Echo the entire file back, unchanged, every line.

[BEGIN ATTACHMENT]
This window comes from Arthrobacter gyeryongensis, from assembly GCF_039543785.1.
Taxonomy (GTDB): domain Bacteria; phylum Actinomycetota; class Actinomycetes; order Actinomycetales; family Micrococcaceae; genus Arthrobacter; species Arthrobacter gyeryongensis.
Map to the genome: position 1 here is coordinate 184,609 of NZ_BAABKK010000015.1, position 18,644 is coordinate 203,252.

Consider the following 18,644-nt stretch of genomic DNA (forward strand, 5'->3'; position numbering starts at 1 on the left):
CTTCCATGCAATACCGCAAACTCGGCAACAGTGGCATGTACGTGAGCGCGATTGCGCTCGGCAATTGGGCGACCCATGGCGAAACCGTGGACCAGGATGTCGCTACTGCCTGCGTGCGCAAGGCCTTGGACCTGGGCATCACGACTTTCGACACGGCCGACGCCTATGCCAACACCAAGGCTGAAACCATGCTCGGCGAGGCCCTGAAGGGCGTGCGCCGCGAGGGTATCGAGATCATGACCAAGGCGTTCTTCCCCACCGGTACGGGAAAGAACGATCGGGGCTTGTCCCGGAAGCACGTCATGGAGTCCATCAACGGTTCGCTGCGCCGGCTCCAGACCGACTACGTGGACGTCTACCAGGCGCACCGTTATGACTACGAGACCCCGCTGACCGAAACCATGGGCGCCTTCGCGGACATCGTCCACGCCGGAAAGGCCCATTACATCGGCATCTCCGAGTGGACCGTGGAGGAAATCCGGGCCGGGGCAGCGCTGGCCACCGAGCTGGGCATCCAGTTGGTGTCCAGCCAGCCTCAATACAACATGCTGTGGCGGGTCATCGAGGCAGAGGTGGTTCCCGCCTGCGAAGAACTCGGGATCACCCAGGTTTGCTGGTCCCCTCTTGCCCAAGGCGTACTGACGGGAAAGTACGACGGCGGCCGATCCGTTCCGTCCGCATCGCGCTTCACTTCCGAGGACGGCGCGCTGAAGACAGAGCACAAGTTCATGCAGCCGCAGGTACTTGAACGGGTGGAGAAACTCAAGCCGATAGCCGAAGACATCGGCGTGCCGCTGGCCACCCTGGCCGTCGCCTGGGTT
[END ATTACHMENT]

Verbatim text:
This window comes from Arthrobacter gyeryongensis, from assembly GCF_039543785.1.
Taxonomy (GTDB): domain Bacteria; phylum Actinomycetota; class Actinomycetes; order Actinomycetales; family Micrococcaceae; genus Arthrobacter; species Arthrobacter gyeryongensis.
Map to the genome: position 1 here is coordinate 184,609 of NZ_BAABKK010000015.1, position 18,644 is coordinate 203,252.

Consider the following 18,644-nt stretch of genomic DNA (forward strand, 5'->3'; position numbering starts at 1 on the left):
CTTCCATGCAATACCGCAAACTCGGCAACAGTGGCATGTACGTGAGCGCGATTGCGCTCGGCAATTGGGCGACCCATGGCGAAACCGTGGACCAGGATGTCGCTACTGCCTGCGTGCGCAAGGCCTTGGACCTGGGCATCACGACTTTCGACACGGCCGACGCCTATGCCAACACCAAGGCTGAAACCATGCTCGGCGAGGCCCTGAAGGGCGTGCGCCGCGAGGGTATCGAGATCATGACCAAGGCGTTCTTCCCCACCGGTACGGGAAAGAACGATCGGGGCTTGTCCCGGAAGCACGTCATGGAGTCCATCAACGGTTCGCTGCGCCGGCTCCAGACCGACTACGTGGACGTCTACCAGGCGCACCGTTATGACTACGAGACCCCGCTGACCGAAACCATGGGCGCCTTCGCGGACATCGTCCACGCCGGAAAGGCCCATTACATCGGCATCTCCGAGTGGACCGTGGAGGAAATCCGGGCCGGGGCAGCGCTGGCCACCGAGCTGGGCATCCAGTTGGTGTCCAGCCAGCCTCAATACAACATGCTGTGGCGGGTCATCGAGGCAGAGGTGGTTCCCGCCTGCGAAGAACTCGGGATCACCCAGGTTTGCTGGTCCCCTCTTGCCCAAGGCGTACTGACGGGAAAGTACGACGGCGGCCGATCCGTTCCGTCCGCATCGCGCTTCACTTCCGAGGACGGCGCGCTGAAGACAGAGCACAAGTTCATGCAGCCGCAGGTACTTGAACGGGTGGAGAAACTCAAGCCGATAGCCGAAGACATCGGCGTGCCGCTGGCCACCCTGGCCGTCGCCTGGGTT